About Open Access
The Joy of Cheques: Trust, Paper and Eighty Somethings
Lookup NU author(s)
Dr John Vines
Dr Paul Dunphy
Professor Patrick Olivier
Vines J, Dunphy P, Blythe M, Lindsay S, Monk A, Olivier P
Conference Proceedings (inc. Abstract)
ACM Conference on Computer Supported Cooperative Work (CSCW'12)
Seattle, Washington, USA
Year of Conference
11-15 February 2012
Full text for this publication is not currently held within this repository. Alternative links are provided below where available.
A cheque is a paper document that orders the transfer of money between bank accounts. Whilst an eighty-year-old in the UK is predicted on average to live at least another ten years, cheques may not. Despite many older peoples extensive use of cheques, UK banks are eager to abolish them and design electronic alternatives that are less costly to process and less vulnerable to fraud. This paper reports on two qualitative studies that explored the banking experiences of 23 people over eighty years old. Cheques support financial collaboration with others in ways that digital payment systems do not. We argue that whilst it might be possible to improve the design of digital payment systems to better support financial collaboration, the case for retaining and enhancing cheques is stronger. Rather than replace cheques, we must design ways of making them less costly to process and better linked to electronic payment methods.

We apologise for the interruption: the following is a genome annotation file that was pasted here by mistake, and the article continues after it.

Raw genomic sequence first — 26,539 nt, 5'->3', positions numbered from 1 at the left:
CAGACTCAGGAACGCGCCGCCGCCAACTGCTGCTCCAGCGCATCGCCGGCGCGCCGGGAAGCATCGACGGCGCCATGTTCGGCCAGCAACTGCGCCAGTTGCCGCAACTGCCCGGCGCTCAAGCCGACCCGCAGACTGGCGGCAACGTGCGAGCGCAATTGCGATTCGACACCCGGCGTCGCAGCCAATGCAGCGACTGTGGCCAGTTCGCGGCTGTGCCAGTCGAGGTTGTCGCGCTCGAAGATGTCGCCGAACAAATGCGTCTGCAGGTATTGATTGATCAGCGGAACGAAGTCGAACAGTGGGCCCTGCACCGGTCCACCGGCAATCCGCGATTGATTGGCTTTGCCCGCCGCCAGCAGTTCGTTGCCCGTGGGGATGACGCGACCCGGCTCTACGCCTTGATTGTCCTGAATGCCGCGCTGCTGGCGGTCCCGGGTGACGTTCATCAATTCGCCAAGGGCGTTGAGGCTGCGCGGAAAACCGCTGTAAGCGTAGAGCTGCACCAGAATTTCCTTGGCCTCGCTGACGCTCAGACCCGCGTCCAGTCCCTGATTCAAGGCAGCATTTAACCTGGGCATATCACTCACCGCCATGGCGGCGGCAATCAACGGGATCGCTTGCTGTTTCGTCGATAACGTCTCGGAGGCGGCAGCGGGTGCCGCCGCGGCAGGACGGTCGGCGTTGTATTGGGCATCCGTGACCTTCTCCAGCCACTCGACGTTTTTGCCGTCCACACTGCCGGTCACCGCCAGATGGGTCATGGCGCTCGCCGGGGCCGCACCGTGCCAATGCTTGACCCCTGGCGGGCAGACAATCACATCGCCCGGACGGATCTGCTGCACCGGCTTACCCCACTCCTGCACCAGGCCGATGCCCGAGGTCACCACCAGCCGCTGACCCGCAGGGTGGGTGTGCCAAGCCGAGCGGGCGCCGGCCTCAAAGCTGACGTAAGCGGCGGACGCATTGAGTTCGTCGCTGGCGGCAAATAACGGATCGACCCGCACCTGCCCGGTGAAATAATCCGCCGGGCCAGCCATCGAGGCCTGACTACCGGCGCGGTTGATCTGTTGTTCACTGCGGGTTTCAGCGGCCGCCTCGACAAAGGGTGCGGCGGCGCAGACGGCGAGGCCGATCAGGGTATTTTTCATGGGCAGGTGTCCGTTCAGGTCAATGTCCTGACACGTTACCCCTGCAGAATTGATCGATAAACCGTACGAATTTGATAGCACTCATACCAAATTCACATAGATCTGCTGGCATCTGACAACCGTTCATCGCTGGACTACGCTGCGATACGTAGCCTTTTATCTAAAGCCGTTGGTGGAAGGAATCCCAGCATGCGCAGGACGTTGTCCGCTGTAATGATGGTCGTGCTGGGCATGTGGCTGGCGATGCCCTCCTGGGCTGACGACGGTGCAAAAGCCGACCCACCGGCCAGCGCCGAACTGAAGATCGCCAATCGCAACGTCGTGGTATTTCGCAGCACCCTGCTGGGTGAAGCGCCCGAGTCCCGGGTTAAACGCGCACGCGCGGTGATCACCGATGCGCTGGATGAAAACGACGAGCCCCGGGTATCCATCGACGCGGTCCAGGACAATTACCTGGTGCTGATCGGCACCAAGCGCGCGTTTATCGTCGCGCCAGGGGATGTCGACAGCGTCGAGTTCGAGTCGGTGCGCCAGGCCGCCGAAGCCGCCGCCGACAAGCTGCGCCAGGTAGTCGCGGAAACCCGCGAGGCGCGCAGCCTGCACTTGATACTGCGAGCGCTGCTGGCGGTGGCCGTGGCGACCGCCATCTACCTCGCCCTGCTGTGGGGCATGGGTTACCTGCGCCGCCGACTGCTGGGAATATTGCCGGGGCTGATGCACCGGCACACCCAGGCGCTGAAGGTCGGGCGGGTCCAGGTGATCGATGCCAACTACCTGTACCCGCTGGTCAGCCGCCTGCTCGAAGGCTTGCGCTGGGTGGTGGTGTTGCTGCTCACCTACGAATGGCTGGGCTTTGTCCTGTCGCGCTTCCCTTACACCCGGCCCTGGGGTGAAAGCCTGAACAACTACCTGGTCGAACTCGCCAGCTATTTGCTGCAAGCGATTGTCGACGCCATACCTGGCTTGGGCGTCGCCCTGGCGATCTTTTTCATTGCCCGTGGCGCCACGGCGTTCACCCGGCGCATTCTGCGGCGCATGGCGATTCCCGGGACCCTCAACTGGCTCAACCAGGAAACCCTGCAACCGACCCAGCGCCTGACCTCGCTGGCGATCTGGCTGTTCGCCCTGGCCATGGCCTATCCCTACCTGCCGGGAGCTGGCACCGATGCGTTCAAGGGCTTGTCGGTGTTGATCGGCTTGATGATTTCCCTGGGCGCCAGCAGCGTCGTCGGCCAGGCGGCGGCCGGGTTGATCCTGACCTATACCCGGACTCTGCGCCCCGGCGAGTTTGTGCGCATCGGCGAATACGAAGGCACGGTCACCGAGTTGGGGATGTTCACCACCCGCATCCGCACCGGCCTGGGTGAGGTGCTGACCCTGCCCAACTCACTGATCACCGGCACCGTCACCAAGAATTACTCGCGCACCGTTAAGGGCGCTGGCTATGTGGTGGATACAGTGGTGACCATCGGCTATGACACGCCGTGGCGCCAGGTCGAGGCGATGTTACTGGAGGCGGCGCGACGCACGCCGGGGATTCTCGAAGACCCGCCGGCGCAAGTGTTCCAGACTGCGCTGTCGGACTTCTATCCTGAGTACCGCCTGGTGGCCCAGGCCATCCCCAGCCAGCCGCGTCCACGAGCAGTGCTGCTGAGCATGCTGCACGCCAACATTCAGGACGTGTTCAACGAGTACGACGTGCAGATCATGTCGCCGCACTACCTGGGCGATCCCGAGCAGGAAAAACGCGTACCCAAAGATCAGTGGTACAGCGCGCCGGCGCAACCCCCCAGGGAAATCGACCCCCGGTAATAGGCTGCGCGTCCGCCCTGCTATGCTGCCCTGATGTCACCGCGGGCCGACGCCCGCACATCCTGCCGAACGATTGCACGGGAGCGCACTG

Newcastle University Library, NE2 4HQ, United Kingdom. Tel: 0044 (191) 222 7657
©2014 Newcastle University Library